Palate Pleasers N Tummy Teasers

Jap’s take on pasta that works

June 28, 2008
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I love Italian cuisine as much, or even more so than Japanese cuisine. However, the thought of marrying these 2 contrasting styles elicits some skepticism on my part. If it wasn’t for the fact that this fusion was helmed by the well-known Waraku branding and that we approach food with an adventurous nature, I’d probably have brushed it off as some new marketing gimmick to draw in today’s increasingly jaded consumers.

I’m quite a fan of Waraku for they serve up some of the best ramen and udon here, coupled with an enticing variety and the use of fresh, quality ingredients. Likewise, their subsidiary Pasta de Waraku keeps to this tradition and proves they made the right move in choosing to diversify from pure Japanese cuisine.

My previous visit to their first Pasta de Waraku outlet at Central mall in Clarke Quay left me with a pretty good impression and hence I decided to give their Square 2 outlet a try. Their menu has a mind-boggling variety of pastas and a smaller selection of pizzas, gratins and rice; add to that a seasonal menu and a special menu, and you’ve got yourself a situation of “I wanna try that…ooh, but this looks good too!” :P

I especially love their ingenious Pasta Sets ($16.80 each) which come with a soup and a mini salad, as well as your choice of one of the following: 1) 2 mini pastas, 2) a pasta and a mini gratin or 3) a pasta and a mini pizza. These sets allow one to sample a variety of their fare, and are great for sharing when you’re not feeling that hungry :) Some pictures of the Gratin Set I had:

Soup + Salad

Mini Prawn Gratin

Their Corn Soup was suitably creamy and rich in its taste of corn, though a handful of corn kernels would lend the soup added crunch to boost its overall texture; still way better than the watered down version you get at Mos Burger though. The Salad which comprised of iceberg, romaine, red coral lettuce, and some tomatoes all tossed in a shoyu dressing, was crunchy, light and refreshing on the palate. Living up to its mini title was the Prawn Gratin, which was small even by my standards (I’m considered to have quite a small appetite); understandable considering it’s supposed to be a side accompaniment to the pasta dish. Made up of penne (pasta) and 4 shrimps, it was pretty yummy with the penne done al dente and the shrimps tasting fresh and sweet. The cream sauce it was baked in had a strong milky taste which grew on me though it may not go down well with everyone.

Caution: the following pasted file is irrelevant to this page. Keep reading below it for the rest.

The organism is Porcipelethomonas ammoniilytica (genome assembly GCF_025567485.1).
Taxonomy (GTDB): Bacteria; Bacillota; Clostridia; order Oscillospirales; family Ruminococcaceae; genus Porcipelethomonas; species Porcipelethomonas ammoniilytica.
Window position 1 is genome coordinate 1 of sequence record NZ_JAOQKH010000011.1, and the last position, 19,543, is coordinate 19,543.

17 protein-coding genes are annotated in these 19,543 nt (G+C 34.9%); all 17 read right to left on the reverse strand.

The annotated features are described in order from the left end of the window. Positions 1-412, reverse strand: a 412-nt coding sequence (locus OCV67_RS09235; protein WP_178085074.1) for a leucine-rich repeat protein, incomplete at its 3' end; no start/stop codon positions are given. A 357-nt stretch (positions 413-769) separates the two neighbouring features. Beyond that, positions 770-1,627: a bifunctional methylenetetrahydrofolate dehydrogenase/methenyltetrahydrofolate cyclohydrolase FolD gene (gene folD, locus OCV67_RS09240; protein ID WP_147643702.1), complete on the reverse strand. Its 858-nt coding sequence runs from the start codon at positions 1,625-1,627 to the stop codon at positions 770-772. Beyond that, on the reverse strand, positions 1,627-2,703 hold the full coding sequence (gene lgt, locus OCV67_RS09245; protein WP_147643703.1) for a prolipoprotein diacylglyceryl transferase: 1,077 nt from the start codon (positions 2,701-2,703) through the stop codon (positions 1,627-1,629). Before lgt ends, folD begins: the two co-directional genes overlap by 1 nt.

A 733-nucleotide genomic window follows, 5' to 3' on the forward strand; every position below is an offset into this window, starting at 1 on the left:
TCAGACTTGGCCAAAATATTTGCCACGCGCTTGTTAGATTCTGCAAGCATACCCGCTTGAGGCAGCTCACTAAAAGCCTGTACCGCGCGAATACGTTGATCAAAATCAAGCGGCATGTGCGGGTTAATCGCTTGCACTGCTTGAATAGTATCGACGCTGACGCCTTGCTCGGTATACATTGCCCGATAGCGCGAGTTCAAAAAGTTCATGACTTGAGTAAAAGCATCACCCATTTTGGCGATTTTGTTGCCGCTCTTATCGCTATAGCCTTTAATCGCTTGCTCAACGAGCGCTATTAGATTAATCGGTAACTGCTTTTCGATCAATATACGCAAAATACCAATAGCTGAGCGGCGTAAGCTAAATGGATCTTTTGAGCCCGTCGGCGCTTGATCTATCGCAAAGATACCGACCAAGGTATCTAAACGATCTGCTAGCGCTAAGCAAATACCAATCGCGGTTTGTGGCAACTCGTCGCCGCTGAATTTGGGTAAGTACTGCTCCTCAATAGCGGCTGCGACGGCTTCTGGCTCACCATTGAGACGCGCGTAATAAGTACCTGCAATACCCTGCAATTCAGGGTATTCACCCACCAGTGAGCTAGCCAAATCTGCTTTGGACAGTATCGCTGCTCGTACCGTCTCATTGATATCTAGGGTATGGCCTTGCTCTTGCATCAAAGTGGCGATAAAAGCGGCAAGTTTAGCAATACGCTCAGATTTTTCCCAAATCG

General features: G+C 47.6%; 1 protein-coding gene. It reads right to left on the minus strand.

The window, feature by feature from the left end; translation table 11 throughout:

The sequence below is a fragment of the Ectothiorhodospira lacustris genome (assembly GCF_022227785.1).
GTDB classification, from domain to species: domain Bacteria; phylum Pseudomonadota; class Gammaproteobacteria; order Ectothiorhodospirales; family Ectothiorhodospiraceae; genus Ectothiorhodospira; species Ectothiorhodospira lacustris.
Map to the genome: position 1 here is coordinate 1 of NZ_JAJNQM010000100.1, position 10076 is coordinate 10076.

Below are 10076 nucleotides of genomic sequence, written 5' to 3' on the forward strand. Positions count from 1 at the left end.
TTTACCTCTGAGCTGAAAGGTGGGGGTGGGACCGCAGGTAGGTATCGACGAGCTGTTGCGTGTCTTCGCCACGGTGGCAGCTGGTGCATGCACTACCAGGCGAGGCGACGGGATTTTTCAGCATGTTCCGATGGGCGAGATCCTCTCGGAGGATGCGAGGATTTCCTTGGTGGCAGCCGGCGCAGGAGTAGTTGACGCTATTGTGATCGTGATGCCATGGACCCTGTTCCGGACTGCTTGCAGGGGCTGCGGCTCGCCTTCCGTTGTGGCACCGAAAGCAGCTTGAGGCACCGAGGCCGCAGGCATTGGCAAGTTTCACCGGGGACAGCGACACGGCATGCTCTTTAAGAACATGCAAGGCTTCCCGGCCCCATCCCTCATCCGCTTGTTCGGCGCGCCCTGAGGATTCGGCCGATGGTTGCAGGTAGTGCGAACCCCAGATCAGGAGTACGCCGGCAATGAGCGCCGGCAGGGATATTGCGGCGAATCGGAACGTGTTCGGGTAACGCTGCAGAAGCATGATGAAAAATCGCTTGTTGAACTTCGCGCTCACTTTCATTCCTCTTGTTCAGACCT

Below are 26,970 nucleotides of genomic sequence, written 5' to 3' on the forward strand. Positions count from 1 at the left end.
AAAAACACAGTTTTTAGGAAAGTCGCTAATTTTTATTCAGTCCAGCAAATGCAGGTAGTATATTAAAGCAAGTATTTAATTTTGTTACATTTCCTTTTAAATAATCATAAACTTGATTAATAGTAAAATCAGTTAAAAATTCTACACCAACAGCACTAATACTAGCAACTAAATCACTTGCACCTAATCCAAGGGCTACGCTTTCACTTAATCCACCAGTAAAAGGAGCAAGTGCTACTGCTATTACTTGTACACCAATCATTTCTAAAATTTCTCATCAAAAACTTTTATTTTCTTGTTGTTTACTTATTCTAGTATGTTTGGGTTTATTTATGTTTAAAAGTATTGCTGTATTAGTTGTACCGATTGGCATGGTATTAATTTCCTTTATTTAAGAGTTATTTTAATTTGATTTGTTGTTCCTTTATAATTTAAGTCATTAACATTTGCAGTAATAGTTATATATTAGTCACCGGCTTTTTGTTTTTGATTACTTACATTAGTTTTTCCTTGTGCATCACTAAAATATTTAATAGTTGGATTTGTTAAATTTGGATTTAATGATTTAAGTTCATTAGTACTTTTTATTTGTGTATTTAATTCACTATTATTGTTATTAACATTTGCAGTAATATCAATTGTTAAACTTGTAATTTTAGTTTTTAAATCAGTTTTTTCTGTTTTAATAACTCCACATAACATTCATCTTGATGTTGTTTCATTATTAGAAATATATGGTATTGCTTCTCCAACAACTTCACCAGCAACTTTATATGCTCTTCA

Spaghetti Bolognese

Completing the Pasta Set Menu – Meat Bolognese Spaghetti. As you can probably tell from the picture, the spaghetti was a tad overcooked. What looks like a watered down sauce is thankfully, solely a result of them not draining their pasta fully before dishing it. I say thankful cos’ the meat bolognese sauce is the saving grace of this dish. Rich and flavourful, the blend of minced beef in a pulpy tomato sauce with a hint of herbs is exactly how a good bolognese sauce should be. Mix in the perfectly poached egg and you get a pasta sauce that is literally good till the last drop :P

My companion’s order of Bacon Curry Pilaf ($9.80) didn’t fare as well:

                                Bacon Curry Pilaf

The sticky texture of Japanese rice and the spices used in Japanese curry are odd bedfellas. They simply do not go well together. This dish may have tasted a lot better if it was presented in the traditional style of simmering the main ingredients (in this case bacon and mushrooms) in Japanese curry and served with plain rice. Goes to show there are times when it’s best to stick to tried-and-tested formulas. There’s a reason why these formulas survived the ages y’know.

A sweet round-off to dinner came in the form of a Macha Azuki Parfait ($6.80):

                                              Macha Azuki Parfait

Think icy, creamy green-tea ice-cream atop vanilla softserve, with a base of crunchy cornflakes and adorned with a wafer biscuit, 2 strawberry slices, 2 tiny scoops of mashed red bean and 2 Japanese mochi balls. The ice-cream was a bit too milky for me which I felt overpowered the green-tea flavour; but I’m an ice-cream snob remember? :P The mochi balls were chewy and as they are tasteless on their own, went well with the ice-cream and softserve. If you haven’t tried ice-cream/softserve with cornflakes, go try it sometime! The crunchiness of cornflakes coupled with the chilled sweetness of ice-cream make for an interesting melange of flavours and textures; highly recommended! ;)

Pasta de Waraku

Central: 6 Eu Tong Sen Street #02-82/83 The Central

Square 2: 10 Sinaran Drive #01-07 Square 2

Marina: 6 Raffles Boulevard #03-257 Marina Square

Full menu here.

Posted in Restaurants

Calling all Brownie/Cheesecake lovers!!

June 17, 2008